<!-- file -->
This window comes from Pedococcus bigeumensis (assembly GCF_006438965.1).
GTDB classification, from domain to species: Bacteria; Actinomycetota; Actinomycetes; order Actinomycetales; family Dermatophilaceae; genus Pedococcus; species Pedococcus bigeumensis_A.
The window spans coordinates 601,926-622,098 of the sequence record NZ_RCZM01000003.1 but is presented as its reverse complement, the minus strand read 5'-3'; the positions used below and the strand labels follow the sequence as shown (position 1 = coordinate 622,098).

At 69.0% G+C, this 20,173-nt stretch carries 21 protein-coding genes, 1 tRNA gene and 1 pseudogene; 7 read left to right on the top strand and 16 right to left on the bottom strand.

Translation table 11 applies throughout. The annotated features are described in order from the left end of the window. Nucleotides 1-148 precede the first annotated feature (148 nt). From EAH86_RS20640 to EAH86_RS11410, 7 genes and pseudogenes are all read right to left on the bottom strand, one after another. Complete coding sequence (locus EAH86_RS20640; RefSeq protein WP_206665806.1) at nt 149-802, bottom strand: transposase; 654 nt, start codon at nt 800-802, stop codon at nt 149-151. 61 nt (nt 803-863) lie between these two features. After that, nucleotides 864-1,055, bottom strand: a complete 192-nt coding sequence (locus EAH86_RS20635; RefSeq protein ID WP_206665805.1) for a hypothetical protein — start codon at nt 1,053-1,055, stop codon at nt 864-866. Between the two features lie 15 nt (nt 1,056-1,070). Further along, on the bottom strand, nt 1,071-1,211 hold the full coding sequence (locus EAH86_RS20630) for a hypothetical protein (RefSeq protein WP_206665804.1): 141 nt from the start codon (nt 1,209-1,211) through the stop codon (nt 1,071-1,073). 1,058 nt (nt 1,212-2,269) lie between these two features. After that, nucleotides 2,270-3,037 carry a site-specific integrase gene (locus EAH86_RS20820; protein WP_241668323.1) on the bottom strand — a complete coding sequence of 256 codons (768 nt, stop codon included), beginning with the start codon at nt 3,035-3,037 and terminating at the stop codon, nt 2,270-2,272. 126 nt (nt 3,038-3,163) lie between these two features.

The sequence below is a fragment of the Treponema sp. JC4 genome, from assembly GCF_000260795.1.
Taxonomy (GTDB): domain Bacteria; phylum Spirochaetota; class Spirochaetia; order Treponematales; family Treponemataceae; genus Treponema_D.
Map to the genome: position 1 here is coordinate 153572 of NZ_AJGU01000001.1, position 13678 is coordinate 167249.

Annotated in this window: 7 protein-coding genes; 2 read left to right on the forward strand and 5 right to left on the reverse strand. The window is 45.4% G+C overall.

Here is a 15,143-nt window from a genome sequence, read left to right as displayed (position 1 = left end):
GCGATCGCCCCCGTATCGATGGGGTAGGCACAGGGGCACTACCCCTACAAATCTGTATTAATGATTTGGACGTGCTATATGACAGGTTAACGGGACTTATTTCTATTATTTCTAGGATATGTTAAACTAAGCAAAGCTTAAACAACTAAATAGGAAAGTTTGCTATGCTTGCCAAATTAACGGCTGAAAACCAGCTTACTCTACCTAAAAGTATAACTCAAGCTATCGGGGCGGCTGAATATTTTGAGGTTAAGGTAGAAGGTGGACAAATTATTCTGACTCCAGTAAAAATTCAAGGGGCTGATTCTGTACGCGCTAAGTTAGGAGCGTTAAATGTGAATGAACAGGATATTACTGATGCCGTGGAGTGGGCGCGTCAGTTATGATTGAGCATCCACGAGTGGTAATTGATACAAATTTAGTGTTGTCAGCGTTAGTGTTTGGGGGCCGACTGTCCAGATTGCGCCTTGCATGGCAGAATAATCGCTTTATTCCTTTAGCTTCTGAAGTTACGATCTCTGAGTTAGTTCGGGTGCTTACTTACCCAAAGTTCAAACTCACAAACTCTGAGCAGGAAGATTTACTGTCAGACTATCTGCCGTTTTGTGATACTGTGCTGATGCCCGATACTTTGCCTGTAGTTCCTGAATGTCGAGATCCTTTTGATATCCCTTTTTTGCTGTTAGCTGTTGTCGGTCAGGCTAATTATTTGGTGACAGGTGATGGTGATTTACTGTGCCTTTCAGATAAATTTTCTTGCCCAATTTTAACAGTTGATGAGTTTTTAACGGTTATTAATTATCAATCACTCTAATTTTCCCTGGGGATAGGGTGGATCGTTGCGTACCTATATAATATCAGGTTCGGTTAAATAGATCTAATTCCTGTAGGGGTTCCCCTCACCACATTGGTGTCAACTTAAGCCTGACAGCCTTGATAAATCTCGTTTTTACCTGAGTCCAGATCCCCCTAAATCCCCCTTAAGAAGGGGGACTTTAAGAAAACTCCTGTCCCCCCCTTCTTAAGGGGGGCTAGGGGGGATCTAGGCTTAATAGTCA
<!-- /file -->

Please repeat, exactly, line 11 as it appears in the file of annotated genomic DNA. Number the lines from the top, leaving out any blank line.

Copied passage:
GCGATCGCCCCCGTATCGATGGGGTAGGCACAGGGGCACTACCCCTACAAATCTGTATTAATGATTTGGACGTGCTATATGACAGGTTAACGGGACTTATTTCTATTATTTCTAGGATATGTTAAACTAAGCAAAGCTTAAACAACTAAATAGGAAAGTTTGCTATGCTTGCCAAATTAACGGCTGAAAACCAGCTTACTCTACCTAAAAGTATAACTCAAGCTATCGGGGCGGCTGAATATTTTGAGGTTAAGGTAGAAGGTGGACAAATTATTCTGACTCCAGTAAAAATTCAAGGGGCTGATTCTGTACGCGCTAAGTTAGGAGCGTTAAATGTGAATGAACAGGATATTACTGATGCCGTGGAGTGGGCGCGTCAGTTATGATTGAGCATCCACGAGTGGTAATTGATACAAATTTAGTGTTGTCAGCGTTAGTGTTTGGGGGCCGACTGTCCAGATTGCGCCTTGCATGGCAGAATAATCGCTTTATTCCTTTAGCTTCTGAAGTTACGATCTCTGAGTTAGTTCGGGTGCTTACTTACCCAAAGTTCAAACTCACAAACTCTGAGCAGGAAGATTTACTGTCAGACTATCTGCCGTTTTGTGATACTGTGCTGATGCCCGATACTTTGCCTGTAGTTCCTGAATGTCGAGATCCTTTTGATATCCCTTTTTTGCTGTTAGCTGTTGTCGGTCAGGCTAATTATTTGGTGACAGGTGATGGTGATTTACTGTGCCTTTCAGATAAATTTTCTTGCCCAATTTTAACAGTTGATGAGTTTTTAACGGTTATTAATTATCAATCACTCTAATTTTCCCTGGGGATAGGGTGGATCGTTGCGTACCTATATAATATCAGGTTCGGTTAAATAGATCTAATTCCTGTAGGGGTTCCCCTCACCACATTGGTGTCAACTTAAGCCTGACAGCCTTGATAAATCTCGTTTTTACCTGAGTCCAGATCCCCCTAAATCCCCCTTAAGAAGGGGGACTTTAAGAAAACTCCTGTCCCCCCCTTCTTAAGGGGGGCTAGGGGGGATCTAGGCTTAATAGTCA